A Checklist for Real Estate Due Diligence

Chris Keefer , George Cressy III


October 2, 2023

Conducting due diligence is standard protocol when considering whether to acquire or merge with another business. However, it is similarly important to perform such research on prospective business real estate purchases prior to closing. Many due diligence considerations are contingencies to the buyer’s obligation to close on the purchase, and failure of a contingency gives the buyer a right to walk away from the deal and get their money back. The following considerations can help buyers get started:

1. Seller Authorization

Immediately identify who the seller is, especially if it is a corporation, limited liability company or other form of business entity with multiple owners. Make sure the seller actually exists and is authorized to sell the property by requesting and reviewing a resolution from the entity authorizing the sale. This will minimize the likelihood of any post-closing entanglements with rogue owners who might dispute the sale. Typically, the company issuing the title insurance policy will provide a satisfactory form of resolution.

2. Title Report

Obtain an updated title report from a reputable title company. This should list all relevant interests touching the property, along with links to the supporting documents for review. Examine those documents to determine the extent of any interests, encumbrances or even ownership by third parties related to the property. While owning the property, the seller may have voluntarily or involuntarily granted or created mortgages, deeds of trust or other liens, including judgments against the seller and government liens due to failure to pay taxes. Existing covenants, conditions, restrictions, easements and other agreements affecting the property could potentially limit (or even prohibit) a particular type of business operation on that property.

3. Surveys

Most people think surveys consist of boundary lines, lot size and property descriptions. However, surveys also include a determination of whether the property is in a flood zone and a detailed visualization of the specific locations of wetlands, setbacks, utilities and easements on the parcel, as well as other legal and contractual issues potentially affecting the occupation and operation of the property. An updated survey helps the buyer and the buyer’s architect create an appropriate footprint design for the building that does not violate any of these interests.

4. Entitlements

The existence of certain federal, state or local entitlements impacts the ability to effectively run a business on any given property after closing.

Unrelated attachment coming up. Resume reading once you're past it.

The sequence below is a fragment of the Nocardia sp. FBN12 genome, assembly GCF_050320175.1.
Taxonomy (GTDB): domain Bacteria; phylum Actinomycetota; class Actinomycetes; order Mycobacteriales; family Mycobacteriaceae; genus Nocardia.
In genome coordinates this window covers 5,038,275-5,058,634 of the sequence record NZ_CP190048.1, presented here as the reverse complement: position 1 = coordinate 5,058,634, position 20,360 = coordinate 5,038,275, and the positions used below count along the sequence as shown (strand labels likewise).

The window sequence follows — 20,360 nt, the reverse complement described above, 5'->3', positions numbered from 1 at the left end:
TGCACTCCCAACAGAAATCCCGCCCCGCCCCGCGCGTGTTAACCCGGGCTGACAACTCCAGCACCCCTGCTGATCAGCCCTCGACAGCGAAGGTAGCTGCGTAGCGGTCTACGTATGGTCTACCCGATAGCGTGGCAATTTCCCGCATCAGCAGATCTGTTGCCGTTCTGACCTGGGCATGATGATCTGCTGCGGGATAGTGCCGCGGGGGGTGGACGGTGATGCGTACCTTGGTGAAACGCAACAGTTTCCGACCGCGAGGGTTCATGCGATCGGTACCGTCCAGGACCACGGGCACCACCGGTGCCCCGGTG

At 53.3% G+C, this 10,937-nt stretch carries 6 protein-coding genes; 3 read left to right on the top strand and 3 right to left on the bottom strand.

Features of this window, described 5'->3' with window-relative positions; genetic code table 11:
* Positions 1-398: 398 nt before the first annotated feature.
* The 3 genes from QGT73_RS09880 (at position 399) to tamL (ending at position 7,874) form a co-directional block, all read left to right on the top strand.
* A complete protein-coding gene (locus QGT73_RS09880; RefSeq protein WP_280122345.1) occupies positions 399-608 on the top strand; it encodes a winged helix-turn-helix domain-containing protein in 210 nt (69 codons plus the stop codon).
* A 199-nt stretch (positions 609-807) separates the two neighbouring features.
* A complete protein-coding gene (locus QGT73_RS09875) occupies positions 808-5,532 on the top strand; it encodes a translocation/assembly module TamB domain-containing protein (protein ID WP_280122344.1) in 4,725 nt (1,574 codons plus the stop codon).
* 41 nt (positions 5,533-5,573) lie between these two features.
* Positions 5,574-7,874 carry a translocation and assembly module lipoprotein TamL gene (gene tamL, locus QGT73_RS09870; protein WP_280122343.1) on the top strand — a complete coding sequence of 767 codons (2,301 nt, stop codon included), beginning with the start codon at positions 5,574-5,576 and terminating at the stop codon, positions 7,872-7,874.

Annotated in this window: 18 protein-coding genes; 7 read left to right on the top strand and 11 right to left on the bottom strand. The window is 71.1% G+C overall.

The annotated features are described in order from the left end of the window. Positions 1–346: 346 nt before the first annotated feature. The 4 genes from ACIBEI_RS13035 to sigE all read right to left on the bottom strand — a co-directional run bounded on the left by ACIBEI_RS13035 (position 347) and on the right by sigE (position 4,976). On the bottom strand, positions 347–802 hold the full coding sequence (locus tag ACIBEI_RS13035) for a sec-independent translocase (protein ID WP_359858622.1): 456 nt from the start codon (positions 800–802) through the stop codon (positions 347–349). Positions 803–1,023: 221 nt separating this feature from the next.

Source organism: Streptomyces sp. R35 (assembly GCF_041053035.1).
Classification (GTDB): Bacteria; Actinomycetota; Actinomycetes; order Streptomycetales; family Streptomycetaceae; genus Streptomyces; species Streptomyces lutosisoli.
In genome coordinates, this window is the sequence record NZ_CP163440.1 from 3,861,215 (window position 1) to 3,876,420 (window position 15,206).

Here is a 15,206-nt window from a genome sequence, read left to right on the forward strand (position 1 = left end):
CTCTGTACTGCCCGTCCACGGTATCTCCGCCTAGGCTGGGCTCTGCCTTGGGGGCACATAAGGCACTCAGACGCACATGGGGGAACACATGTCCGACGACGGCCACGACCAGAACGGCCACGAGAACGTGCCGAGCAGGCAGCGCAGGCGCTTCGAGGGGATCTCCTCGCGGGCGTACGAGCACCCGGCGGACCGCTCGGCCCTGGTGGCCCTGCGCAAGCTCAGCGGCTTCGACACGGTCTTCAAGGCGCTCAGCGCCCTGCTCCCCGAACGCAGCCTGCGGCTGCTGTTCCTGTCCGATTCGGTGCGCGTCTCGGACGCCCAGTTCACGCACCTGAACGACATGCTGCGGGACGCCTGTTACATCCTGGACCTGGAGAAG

For example, if the business is a product component manufacturer, it may only be able to operate within areas zoned for industrial use. Developing land to build such operations from the ground up requires permits and approvals from state and local agencies, resulting in months of applications and meetings prior to any final issuance. These meetings will likely include public hearings to give the public a chance to remonstrate against the proposed development, so have a plan ready to address any possible concerns.

Many of these entitlements may already be in place, streamlining work on this front significantly, but this information is crucial to getting a handle on how long any additional entitlement processes could last. Consider incorporating a deadline extension option into the purchase agreement to account for any issues that the process may uncover.

5. Environmental Hazards

Determining or discovering issues with soil and groundwater is another crucial element of due diligence. Greenfield property with no prior industrial or commercial use should not be much of a concern, but if the property is a brownfield property that had significant prior industrial use, obtain all prior environmental assessments and reports to fully understand potential hazards. If there are no such reports, consider engaging a reputable inspector to conduct a Phase I environmental site assessment to determine the existence of recognized environmental conditions such as underground storage tanks. If the Phase I assessment determines the property has potential to contain hazardous substances, then perform a Phase II assessment to test the soil and water for the presence of contaminants.

6. Leases